Schadenfreude, which means delighting in other people’s misery, best describes the feeling of those who oppose film-making in the Hausa language when an extremist Mullah was appointed to head the Kano State Censorship Board in 2007. The man, Abubakar Rabo Abdulkareem, had made a name as a fighter against various forms of immoral acts pervading the largest city in northern Nigeria, when he worked as a commander of the Sharia police. I was one of those, I must admit, who welcomed the appointment and soon became an adviser of sorts to him on how best to go about his new job. The movie industry, of which I’m an insider, had derailed from the path carved out for it by its pioneers, most of whom had been shoved aside by get-rich-quick youths who had succeeded in capturing the market with slapdash flicks that provided ample entertainment without much intellectual value.
Then a video clip, taken with a cell phone, of an A-class Hausa actress in a sex act with an unknown money changer based in Lagos, suddenly appeared. The resultant scandal almost brought the industry to its knees due to the outcry it generated. The scandal, known as the Hiyana Affair, inspired a sense of outrage among Muslims, at the same time engendering one of the deepest wells of schadenfreude I have ever seen in my life. Responding faithfully to the gallery hubbub, Governor Ibrahim Shekarau swung into action and appointed Malam Rabo to minister to the industry. The false prophets in and outside the state government went to town, promoting the self-righteous assumption that Hausa land could do without a movie industry. Only a few months earlier, however, the warmest of romances had existed between the government and the industry. On different occasions, Malam Shekarau and the movie industry had given each other awards.
Rabo happened to be one of those false prophets. No wonder, those who initially supported him were soon disappointed. They had expected him to midwife an industry that could be modelled into a bulwark against the frightening cultural invasion by foreign films in Hausa land, by devising standards and using the established stakeholders for the purpose. Besides, this was an industry of self-employed thousands in a state with the worst employment record in the north. They realised that either the man did not understand the basic reason for his appointment or he was dutifully carrying out a hidden agenda of his paymasters’ – which was to emasculate the budgeoning industry. His stock-in-trade was ceaseless harassment of actors, producers, directors, music composers, singers, marketers, etc. In the dubious name of cleansing the industry of immorality and lawlessness, he caused many to be jailed over spurious charges, just as his agents locked up studios, retail shops and cinemas. This reign of terror forced many industry stakeholders into exile in neighbouring states, where they continued producing and marketing their products, which ironically sneaked back to Kano, the biggest market in the business.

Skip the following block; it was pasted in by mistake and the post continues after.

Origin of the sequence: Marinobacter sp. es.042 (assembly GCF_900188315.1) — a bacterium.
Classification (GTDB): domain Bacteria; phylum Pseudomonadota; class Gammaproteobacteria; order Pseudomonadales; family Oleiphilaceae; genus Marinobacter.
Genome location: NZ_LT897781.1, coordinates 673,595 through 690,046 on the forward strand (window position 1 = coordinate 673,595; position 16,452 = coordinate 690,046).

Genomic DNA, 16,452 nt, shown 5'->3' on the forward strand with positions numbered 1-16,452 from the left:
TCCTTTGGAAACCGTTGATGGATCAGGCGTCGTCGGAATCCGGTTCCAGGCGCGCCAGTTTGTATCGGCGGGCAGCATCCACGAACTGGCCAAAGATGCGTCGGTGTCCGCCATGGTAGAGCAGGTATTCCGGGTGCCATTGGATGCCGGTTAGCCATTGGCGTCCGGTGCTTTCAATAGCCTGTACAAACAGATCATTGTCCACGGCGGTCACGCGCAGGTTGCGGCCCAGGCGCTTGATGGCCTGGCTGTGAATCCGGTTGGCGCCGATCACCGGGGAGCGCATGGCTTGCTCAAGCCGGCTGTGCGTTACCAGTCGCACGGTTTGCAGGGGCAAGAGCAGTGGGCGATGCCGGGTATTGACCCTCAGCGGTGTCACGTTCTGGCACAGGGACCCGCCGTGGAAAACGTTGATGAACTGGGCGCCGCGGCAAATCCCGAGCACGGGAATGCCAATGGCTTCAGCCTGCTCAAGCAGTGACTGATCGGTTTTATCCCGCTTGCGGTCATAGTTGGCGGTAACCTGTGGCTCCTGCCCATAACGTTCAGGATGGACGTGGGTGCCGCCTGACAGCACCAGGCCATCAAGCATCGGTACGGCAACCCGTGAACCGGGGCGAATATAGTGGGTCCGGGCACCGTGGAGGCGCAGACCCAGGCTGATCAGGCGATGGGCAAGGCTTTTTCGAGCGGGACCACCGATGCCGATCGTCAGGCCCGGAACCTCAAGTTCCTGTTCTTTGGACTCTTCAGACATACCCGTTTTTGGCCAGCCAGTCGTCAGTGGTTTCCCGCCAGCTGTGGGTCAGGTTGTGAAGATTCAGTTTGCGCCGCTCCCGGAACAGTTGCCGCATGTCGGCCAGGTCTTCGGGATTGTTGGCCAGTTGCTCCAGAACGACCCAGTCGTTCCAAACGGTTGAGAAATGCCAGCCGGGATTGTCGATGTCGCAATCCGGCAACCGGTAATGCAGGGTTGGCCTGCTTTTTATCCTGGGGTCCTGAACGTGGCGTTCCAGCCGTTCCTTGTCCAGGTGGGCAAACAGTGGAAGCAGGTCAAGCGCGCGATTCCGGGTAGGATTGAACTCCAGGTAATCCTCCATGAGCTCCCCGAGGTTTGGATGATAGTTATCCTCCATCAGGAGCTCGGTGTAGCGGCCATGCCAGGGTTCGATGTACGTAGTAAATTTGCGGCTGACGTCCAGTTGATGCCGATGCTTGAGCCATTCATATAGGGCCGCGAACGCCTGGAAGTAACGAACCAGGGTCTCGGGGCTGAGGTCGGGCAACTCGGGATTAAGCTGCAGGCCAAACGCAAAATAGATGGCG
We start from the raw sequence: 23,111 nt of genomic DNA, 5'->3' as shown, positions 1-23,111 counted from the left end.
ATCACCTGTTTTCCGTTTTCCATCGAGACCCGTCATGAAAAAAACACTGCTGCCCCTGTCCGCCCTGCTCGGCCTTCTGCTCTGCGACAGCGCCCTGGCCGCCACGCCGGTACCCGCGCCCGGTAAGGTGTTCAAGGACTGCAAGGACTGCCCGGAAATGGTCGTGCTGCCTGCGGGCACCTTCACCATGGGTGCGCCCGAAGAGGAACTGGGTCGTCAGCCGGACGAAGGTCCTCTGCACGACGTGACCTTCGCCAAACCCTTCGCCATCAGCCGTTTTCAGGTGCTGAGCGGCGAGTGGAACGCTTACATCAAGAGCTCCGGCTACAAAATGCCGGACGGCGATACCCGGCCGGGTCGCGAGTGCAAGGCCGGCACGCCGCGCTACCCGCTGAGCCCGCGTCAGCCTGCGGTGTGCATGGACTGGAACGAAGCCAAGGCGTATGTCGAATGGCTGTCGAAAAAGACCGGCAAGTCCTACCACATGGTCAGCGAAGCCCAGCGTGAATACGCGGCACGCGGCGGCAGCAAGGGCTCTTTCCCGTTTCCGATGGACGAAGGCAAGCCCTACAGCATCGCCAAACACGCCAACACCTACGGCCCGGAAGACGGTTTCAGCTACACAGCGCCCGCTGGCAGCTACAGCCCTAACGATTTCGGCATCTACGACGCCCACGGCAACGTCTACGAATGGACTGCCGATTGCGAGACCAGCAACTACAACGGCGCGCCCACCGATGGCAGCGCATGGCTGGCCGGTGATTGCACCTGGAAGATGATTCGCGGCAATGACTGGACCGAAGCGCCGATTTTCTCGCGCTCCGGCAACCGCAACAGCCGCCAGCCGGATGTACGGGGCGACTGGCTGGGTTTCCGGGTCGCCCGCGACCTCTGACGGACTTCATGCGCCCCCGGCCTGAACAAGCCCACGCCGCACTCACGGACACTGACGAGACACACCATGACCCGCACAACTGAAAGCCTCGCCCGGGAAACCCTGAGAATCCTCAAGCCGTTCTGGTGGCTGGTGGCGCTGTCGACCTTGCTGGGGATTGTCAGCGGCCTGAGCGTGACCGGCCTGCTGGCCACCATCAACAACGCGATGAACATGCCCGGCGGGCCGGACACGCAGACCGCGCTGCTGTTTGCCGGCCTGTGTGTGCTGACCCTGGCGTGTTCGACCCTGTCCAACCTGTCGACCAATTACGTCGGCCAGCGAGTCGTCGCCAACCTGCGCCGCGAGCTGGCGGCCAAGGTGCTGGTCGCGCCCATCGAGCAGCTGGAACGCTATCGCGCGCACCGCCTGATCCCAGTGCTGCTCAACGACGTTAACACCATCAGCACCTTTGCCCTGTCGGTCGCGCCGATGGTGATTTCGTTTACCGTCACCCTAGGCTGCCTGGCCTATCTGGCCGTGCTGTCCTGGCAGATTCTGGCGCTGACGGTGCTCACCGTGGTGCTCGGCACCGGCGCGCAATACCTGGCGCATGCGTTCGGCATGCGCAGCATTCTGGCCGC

In the long run, Rabo failed woefully. The movie-making business could not be killed in spite of the hate campaign he and his agents mounted, using false pretences. The movies never stopped rolling out, and their audience never stopped patronising them. Also, aside their propaganda value and the scoring of cheap points, the Censorship Board’s court cases did not record any remarkable success. In fact, the bright-eyed knight in shining armour was soon derobed when he was arrested by the police in an uncompromising situation with a young woman on a Ramadan night last year.
The industry finally outlived its detractors, with the voting out of the Shekarau superstructure in the recent gubernatorial election. Now another government is in place, and movie-makers, many of whom had participated actively in Governor Rabi’u Musa Kwankwaso’s campaigns, are hopeful. They believe that Kwankwaso, who established the Censorship Board in the first place during his first tenure as governor, is their own and will not “betray” them. But will he really turn out to be the saviour they think he is? This is the question I wish to tackle in this column next week. God’s willing.
Published in my column in the current edition of BLUEPRINT newspaper.